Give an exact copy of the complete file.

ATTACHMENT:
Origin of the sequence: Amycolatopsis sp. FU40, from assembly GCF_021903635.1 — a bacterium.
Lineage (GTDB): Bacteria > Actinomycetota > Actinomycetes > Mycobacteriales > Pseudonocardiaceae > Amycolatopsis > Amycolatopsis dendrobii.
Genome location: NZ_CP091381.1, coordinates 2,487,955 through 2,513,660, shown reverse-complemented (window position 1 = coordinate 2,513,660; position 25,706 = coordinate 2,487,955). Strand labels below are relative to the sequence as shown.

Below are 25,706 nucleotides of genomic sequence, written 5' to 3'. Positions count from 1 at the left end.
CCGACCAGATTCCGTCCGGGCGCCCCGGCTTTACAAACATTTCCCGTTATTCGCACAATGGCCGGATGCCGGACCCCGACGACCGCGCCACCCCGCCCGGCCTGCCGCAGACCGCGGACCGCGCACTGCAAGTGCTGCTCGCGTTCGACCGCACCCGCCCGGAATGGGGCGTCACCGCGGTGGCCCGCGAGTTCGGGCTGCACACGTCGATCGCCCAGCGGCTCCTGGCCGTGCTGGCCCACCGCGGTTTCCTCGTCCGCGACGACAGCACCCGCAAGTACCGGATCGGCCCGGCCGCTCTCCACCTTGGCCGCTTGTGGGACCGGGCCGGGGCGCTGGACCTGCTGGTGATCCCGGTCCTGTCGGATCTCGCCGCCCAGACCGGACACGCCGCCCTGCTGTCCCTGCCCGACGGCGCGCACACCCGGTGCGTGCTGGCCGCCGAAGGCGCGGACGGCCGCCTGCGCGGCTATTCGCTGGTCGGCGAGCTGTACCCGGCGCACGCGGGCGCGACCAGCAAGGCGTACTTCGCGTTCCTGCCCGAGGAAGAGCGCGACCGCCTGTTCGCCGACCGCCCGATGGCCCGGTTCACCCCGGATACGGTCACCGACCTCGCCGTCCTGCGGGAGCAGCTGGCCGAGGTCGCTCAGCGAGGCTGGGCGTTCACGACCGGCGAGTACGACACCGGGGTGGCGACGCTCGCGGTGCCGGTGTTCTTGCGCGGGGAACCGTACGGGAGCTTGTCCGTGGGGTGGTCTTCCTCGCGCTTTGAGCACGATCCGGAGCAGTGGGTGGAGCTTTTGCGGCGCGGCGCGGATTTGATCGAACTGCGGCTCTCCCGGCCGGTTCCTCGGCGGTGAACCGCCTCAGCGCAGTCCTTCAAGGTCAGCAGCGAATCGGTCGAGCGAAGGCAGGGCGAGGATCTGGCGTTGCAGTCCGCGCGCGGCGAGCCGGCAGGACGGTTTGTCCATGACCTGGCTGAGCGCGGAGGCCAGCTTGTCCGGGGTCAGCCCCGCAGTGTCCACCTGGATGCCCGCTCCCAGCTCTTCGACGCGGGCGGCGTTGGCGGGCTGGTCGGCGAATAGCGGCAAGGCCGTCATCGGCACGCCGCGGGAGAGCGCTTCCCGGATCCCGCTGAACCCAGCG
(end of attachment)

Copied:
Origin of the sequence: Amycolatopsis sp. FU40, from assembly GCF_021903635.1 — a bacterium.
Lineage (GTDB): Bacteria > Actinomycetota > Actinomycetes > Mycobacteriales > Pseudonocardiaceae > Amycolatopsis > Amycolatopsis dendrobii.
Genome location: NZ_CP091381.1, coordinates 2,487,955 through 2,513,660, shown reverse-complemented (window position 1 = coordinate 2,513,660; position 25,706 = coordinate 2,487,955). Strand labels below are relative to the sequence as shown.

Below are 25,706 nucleotides of genomic sequence, written 5' to 3'. Positions count from 1 at the left end.
CCGACCAGATTCCGTCCGGGCGCCCCGGCTTTACAAACATTTCCCGTTATTCGCACAATGGCCGGATGCCGGACCCCGACGACCGCGCCACCCCGCCCGGCCTGCCGCAGACCGCGGACCGCGCACTGCAAGTGCTGCTCGCGTTCGACCGCACCCGCCCGGAATGGGGCGTCACCGCGGTGGCCCGCGAGTTCGGGCTGCACACGTCGATCGCCCAGCGGCTCCTGGCCGTGCTGGCCCACCGCGGTTTCCTCGTCCGCGACGACAGCACCCGCAAGTACCGGATCGGCCCGGCCGCTCTCCACCTTGGCCGCTTGTGGGACCGGGCCGGGGCGCTGGACCTGCTGGTGATCCCGGTCCTGTCGGATCTCGCCGCCCAGACCGGACACGCCGCCCTGCTGTCCCTGCCCGACGGCGCGCACACCCGGTGCGTGCTGGCCGCCGAAGGCGCGGACGGCCGCCTGCGCGGCTATTCGCTGGTCGGCGAGCTGTACCCGGCGCACGCGGGCGCGACCAGCAAGGCGTACTTCGCGTTCCTGCCCGAGGAAGAGCGCGACCGCCTGTTCGCCGACCGCCCGATGGCCCGGTTCACCCCGGATACGGTCACCGACCTCGCCGTCCTGCGGGAGCAGCTGGCCGAGGTCGCTCAGCGAGGCTGGGCGTTCACGACCGGCGAGTACGACACCGGGGTGGCGACGCTCGCGGTGCCGGTGTTCTTGCGCGGGGAACCGTACGGGAGCTTGTCCGTGGGGTGGTCTTCCTCGCGCTTTGAGCACGATCCGGAGCAGTGGGTGGAGCTTTTGCGGCGCGGCGCGGATTTGATCGAACTGCGGCTCTCCCGGCCGGTTCCTCGGCGGTGAACCGCCTCAGCGCAGTCCTTCAAGGTCAGCAGCGAATCGGTCGAGCGAAGGCAGGGCGAGGATCTGGCGTTGCAGTCCGCGCGCGGCGAGCCGGCAGGACGGTTTGTCCATGACCTGGCTGAGCGCGGAGGCCAGCTTGTCCGGGGTCAGCCCCGCAGTGTCCACCTGGATGCCCGCTCCCAGCTCTTCGACGCGGGCGGCGTTGGCGGGCTGGTCGGCGAATAGCGGCAAGGCCGTCATCGGCACGCCGCGGGAGAGCGCTTCCCGGATCCCGCTGAACCCAGCG